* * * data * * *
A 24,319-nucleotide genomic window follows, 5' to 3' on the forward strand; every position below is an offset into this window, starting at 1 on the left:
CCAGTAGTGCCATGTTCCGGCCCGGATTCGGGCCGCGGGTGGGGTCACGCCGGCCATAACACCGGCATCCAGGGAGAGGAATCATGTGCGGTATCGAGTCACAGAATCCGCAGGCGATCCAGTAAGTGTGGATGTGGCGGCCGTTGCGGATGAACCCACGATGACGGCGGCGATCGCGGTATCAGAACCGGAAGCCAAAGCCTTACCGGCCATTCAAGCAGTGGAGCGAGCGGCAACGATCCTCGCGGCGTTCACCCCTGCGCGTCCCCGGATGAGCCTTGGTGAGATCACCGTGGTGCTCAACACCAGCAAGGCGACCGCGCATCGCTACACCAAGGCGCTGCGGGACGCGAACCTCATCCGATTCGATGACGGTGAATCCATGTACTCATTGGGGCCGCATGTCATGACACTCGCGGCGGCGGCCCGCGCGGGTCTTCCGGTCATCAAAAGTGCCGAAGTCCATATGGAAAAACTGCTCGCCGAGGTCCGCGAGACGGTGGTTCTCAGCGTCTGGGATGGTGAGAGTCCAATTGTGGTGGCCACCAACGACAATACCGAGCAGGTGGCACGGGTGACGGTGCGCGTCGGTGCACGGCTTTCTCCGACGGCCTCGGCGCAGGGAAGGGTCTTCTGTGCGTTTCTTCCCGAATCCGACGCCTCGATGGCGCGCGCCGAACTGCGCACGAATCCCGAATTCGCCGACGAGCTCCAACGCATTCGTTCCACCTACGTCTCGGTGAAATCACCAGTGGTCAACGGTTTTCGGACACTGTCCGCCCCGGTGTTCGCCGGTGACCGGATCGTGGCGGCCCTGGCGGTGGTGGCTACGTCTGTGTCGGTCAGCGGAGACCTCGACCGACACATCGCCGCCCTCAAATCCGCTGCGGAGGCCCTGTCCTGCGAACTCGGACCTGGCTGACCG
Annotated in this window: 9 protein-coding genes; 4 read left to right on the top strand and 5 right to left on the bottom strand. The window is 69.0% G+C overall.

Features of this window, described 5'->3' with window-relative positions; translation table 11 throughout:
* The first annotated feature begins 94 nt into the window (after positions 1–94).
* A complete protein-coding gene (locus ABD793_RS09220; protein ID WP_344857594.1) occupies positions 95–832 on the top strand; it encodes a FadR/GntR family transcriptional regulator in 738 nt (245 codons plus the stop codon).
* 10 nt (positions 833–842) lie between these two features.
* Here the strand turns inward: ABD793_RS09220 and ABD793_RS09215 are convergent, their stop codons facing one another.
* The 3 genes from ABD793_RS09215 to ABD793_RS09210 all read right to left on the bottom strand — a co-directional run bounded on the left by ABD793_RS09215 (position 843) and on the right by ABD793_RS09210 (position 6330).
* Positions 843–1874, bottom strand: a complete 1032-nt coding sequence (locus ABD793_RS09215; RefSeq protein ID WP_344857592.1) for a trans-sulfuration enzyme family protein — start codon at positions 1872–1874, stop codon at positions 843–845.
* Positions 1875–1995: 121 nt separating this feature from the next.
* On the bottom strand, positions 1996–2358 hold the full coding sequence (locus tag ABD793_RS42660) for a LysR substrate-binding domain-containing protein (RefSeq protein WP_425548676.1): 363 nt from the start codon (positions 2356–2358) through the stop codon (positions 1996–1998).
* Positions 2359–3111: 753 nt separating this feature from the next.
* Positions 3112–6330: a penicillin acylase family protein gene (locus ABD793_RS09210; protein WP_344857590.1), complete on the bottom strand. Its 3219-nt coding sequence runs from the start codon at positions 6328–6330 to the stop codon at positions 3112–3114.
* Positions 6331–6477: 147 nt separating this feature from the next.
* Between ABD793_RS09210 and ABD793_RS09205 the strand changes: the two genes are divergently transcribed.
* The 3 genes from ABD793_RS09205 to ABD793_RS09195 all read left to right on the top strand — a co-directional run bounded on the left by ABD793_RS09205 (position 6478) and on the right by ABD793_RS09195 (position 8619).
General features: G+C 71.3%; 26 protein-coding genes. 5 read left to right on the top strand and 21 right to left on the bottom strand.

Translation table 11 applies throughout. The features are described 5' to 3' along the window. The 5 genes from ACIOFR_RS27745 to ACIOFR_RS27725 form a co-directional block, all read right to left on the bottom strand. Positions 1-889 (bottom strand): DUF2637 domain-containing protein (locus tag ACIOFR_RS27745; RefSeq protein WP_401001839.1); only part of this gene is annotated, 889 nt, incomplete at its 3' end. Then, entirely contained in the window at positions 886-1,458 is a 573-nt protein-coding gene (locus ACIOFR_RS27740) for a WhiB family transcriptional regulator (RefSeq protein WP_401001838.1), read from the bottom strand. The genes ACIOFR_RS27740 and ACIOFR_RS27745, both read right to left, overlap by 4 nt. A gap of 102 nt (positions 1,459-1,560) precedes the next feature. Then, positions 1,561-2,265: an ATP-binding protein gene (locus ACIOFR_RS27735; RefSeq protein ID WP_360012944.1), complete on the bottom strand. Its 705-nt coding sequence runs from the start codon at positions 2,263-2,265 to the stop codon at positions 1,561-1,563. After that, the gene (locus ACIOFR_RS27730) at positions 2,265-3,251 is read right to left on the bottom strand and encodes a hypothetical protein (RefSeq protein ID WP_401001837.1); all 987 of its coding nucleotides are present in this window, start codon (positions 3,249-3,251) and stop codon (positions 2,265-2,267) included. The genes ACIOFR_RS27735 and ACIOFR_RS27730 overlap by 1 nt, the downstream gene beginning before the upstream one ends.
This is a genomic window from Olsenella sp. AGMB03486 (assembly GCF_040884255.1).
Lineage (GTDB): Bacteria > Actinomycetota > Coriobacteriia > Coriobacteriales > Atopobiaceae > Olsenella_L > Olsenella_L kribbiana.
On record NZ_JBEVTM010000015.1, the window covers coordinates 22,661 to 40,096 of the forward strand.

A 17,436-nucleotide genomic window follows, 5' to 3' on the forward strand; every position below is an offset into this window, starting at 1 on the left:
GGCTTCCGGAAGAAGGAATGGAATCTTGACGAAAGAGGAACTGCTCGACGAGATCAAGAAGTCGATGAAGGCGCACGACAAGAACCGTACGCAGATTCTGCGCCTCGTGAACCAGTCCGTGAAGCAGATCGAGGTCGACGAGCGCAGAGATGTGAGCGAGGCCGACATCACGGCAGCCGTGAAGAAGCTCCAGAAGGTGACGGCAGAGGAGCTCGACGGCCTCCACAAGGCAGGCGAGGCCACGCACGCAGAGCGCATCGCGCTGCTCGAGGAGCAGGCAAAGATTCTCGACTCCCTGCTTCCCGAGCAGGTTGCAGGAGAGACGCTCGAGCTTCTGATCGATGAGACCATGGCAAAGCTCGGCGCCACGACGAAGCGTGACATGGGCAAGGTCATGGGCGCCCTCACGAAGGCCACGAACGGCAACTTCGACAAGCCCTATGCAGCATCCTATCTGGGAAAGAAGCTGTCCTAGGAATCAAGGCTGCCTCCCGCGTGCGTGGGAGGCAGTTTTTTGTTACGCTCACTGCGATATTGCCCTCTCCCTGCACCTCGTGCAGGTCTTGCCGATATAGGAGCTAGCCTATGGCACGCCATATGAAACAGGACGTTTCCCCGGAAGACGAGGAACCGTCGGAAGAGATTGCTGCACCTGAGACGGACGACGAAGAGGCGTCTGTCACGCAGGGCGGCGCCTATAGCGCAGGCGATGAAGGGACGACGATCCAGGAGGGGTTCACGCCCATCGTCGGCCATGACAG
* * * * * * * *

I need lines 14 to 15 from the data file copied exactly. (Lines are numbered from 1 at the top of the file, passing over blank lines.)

* Positions 3112–6330: a penicillin acylase family protein gene (locus ABD793_RS09210; protein WP_344857590.1), complete on the bottom strand. Its 3219-nt coding sequence runs from the start codon at positions 6328–6330 to the stop codon at positions 3112–3114.
* Positions 6331–6477: 147 nt separating this feature from the next.